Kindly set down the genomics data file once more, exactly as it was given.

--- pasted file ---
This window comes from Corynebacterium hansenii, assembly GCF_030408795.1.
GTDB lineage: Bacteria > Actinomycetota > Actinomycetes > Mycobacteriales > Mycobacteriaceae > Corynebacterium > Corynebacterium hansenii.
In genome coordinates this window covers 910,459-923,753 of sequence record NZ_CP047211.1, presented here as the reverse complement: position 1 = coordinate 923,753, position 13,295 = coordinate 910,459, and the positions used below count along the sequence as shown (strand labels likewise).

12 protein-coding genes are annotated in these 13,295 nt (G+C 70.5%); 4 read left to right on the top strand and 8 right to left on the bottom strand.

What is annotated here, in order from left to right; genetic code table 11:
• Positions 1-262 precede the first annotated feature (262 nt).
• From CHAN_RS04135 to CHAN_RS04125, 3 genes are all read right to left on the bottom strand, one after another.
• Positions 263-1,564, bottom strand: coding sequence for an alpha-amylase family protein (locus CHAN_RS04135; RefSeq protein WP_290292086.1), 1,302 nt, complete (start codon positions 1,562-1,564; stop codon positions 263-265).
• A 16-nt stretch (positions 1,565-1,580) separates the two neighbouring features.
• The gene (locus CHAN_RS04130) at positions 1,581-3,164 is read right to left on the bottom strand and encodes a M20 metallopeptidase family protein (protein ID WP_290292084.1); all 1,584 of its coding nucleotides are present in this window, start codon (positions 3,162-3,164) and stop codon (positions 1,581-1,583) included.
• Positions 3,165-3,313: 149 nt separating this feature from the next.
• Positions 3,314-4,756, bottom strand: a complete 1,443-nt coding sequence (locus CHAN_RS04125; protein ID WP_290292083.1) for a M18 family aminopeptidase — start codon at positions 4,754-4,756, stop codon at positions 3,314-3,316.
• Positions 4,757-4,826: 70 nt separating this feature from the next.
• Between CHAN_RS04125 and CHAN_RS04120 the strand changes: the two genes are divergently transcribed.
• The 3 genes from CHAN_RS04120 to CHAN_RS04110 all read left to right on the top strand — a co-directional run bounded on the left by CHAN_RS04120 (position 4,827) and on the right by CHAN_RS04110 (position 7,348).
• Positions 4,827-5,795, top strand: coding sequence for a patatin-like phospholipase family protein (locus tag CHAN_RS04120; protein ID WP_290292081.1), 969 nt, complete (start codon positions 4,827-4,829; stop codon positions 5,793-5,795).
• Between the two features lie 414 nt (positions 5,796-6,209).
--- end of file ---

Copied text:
This window comes from Corynebacterium hansenii, assembly GCF_030408795.1.
GTDB lineage: Bacteria > Actinomycetota > Actinomycetes > Mycobacteriales > Mycobacteriaceae > Corynebacterium > Corynebacterium hansenii.
In genome coordinates this window covers 910,459-923,753 of sequence record NZ_CP047211.1, presented here as the reverse complement: position 1 = coordinate 923,753, position 13,295 = coordinate 910,459, and the positions used below count along the sequence as shown (strand labels likewise).

12 protein-coding genes are annotated in these 13,295 nt (G+C 70.5%); 4 read left to right on the top strand and 8 right to left on the bottom strand.

What is annotated here, in order from left to right; genetic code table 11:
• Positions 1-262 precede the first annotated feature (262 nt).
• From CHAN_RS04135 to CHAN_RS04125, 3 genes are all read right to left on the bottom strand, one after another.
• Positions 263-1,564, bottom strand: coding sequence for an alpha-amylase family protein (locus CHAN_RS04135; RefSeq protein WP_290292086.1), 1,302 nt, complete (start codon positions 1,562-1,564; stop codon positions 263-265).
• A 16-nt stretch (positions 1,565-1,580) separates the two neighbouring features.
• The gene (locus CHAN_RS04130) at positions 1,581-3,164 is read right to left on the bottom strand and encodes a M20 metallopeptidase family protein (protein ID WP_290292084.1); all 1,584 of its coding nucleotides are present in this window, start codon (positions 3,162-3,164) and stop codon (positions 1,581-1,583) included.
• Positions 3,165-3,313: 149 nt separating this feature from the next.
• Positions 3,314-4,756, bottom strand: a complete 1,443-nt coding sequence (locus CHAN_RS04125; protein ID WP_290292083.1) for a M18 family aminopeptidase — start codon at positions 4,754-4,756, stop codon at positions 3,314-3,316.
• Positions 4,757-4,826: 70 nt separating this feature from the next.
• Between CHAN_RS04125 and CHAN_RS04120 the strand changes: the two genes are divergently transcribed.
• The 3 genes from CHAN_RS04120 to CHAN_RS04110 all read left to right on the top strand — a co-directional run bounded on the left by CHAN_RS04120 (position 4,827) and on the right by CHAN_RS04110 (position 7,348).
• Positions 4,827-5,795, top strand: coding sequence for a patatin-like phospholipase family protein (locus tag CHAN_RS04120; protein ID WP_290292081.1), 969 nt, complete (start codon positions 4,827-4,829; stop codon positions 5,793-5,795).
• Between the two features lie 414 nt (positions 5,796-6,209).